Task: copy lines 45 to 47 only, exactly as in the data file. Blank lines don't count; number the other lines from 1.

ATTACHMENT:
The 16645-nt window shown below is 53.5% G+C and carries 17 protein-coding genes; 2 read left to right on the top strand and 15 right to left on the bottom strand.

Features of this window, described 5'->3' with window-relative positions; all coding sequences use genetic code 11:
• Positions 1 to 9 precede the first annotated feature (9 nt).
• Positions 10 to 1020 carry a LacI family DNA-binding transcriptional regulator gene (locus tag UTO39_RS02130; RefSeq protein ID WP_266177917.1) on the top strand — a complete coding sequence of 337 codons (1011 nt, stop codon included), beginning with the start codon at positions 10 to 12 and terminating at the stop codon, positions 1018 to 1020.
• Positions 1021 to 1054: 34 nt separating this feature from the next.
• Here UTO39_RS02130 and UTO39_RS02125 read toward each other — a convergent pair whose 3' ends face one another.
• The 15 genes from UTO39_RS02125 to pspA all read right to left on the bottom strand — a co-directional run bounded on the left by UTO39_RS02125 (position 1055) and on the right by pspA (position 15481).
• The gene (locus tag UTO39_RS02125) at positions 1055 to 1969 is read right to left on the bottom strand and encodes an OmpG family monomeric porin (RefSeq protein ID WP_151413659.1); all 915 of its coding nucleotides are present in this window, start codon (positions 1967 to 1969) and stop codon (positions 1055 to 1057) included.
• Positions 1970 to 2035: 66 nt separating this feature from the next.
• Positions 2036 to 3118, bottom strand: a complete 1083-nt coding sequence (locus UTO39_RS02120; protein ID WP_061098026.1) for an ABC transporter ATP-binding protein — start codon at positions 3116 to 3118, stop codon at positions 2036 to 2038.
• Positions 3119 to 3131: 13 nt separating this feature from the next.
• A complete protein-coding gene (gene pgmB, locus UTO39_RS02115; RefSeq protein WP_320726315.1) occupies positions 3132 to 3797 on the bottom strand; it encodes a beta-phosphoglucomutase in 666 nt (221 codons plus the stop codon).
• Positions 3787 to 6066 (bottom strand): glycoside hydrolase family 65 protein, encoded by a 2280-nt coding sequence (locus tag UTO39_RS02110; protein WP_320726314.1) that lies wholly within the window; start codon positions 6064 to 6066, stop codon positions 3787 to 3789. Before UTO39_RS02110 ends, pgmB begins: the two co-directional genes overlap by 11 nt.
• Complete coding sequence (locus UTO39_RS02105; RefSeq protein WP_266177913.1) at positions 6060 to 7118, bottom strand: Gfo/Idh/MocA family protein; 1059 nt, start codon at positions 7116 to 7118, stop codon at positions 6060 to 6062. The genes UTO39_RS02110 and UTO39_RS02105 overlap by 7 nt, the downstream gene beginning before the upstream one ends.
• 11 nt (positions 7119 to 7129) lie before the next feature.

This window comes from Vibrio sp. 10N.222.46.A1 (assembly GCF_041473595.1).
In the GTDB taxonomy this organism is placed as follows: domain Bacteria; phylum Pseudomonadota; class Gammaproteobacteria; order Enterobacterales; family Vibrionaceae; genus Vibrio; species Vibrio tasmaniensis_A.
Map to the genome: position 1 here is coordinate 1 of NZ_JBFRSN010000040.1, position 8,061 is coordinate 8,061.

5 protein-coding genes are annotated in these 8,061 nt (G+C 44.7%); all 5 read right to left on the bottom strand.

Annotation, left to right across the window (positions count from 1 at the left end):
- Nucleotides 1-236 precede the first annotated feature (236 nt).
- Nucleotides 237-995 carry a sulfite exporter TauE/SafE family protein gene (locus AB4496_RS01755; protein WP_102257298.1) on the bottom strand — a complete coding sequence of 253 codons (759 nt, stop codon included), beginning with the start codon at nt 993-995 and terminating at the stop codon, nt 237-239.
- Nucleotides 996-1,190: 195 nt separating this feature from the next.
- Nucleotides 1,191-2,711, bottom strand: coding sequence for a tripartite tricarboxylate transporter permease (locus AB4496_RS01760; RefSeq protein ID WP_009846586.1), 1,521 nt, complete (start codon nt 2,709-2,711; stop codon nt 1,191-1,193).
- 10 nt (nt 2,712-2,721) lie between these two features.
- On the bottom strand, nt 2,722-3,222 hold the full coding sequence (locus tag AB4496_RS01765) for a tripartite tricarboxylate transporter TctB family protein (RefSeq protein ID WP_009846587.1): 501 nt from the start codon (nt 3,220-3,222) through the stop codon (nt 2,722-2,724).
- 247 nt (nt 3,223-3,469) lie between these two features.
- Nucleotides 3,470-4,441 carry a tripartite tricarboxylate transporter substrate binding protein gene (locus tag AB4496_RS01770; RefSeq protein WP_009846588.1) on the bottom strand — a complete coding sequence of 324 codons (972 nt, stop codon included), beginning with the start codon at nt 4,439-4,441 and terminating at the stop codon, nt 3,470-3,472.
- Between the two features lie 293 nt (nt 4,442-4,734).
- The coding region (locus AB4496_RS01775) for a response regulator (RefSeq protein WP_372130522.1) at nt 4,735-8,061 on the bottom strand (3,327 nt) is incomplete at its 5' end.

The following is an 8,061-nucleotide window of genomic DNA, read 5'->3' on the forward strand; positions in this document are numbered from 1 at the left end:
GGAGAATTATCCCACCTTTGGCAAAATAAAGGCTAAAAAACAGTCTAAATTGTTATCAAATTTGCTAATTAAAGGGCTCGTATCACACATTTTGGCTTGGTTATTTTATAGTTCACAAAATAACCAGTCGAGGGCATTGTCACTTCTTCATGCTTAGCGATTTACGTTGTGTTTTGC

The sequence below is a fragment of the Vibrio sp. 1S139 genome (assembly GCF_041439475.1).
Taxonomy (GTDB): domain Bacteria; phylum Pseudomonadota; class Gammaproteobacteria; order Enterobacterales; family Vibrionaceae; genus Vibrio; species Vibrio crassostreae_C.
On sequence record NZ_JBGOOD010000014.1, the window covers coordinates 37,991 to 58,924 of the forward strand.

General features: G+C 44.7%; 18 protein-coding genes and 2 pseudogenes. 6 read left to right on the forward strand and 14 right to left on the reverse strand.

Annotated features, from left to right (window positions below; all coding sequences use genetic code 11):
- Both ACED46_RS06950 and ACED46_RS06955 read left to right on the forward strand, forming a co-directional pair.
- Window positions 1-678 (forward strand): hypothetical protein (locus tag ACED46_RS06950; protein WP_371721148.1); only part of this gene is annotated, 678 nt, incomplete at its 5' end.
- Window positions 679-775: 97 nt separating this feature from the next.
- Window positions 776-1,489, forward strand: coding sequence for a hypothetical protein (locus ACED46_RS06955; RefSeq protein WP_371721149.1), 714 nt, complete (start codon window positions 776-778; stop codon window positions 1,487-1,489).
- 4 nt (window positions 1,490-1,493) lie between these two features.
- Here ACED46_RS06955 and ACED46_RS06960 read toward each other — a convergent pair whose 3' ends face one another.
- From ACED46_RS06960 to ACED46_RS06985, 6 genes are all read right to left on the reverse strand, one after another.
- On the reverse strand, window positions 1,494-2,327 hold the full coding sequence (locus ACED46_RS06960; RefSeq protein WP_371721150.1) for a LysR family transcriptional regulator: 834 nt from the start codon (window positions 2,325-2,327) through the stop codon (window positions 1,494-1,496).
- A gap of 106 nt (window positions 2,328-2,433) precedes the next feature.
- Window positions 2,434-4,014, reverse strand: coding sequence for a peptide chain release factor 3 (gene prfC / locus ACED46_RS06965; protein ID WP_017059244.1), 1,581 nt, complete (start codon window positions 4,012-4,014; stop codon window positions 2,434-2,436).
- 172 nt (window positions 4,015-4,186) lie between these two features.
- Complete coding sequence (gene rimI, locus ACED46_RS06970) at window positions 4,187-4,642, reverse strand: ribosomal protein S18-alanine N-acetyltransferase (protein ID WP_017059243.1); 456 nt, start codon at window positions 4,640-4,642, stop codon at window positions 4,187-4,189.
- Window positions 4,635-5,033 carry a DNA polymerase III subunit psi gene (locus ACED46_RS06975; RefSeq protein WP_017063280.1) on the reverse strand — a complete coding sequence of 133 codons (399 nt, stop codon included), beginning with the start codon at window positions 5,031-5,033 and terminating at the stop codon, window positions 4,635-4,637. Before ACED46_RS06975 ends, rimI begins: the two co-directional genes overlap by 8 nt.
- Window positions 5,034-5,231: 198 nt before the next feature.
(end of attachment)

- On the reverse strand, window positions 1,494-2,327 hold the full coding sequence (locus ACED46_RS06960; RefSeq protein WP_371721150.1) for a LysR family transcriptional regulator: 834 nt from the start codon (window positions 2,325-2,327) through the stop codon (window positions 1,494-1,496).
- A gap of 106 nt (window positions 2,328-2,433) precedes the next feature.
- Window positions 2,434-4,014, reverse strand: coding sequence for a peptide chain release factor 3 (gene prfC / locus ACED46_RS06965; protein ID WP_017059244.1), 1,581 nt, complete (start codon window positions 4,012-4,014; stop codon window positions 2,434-2,436).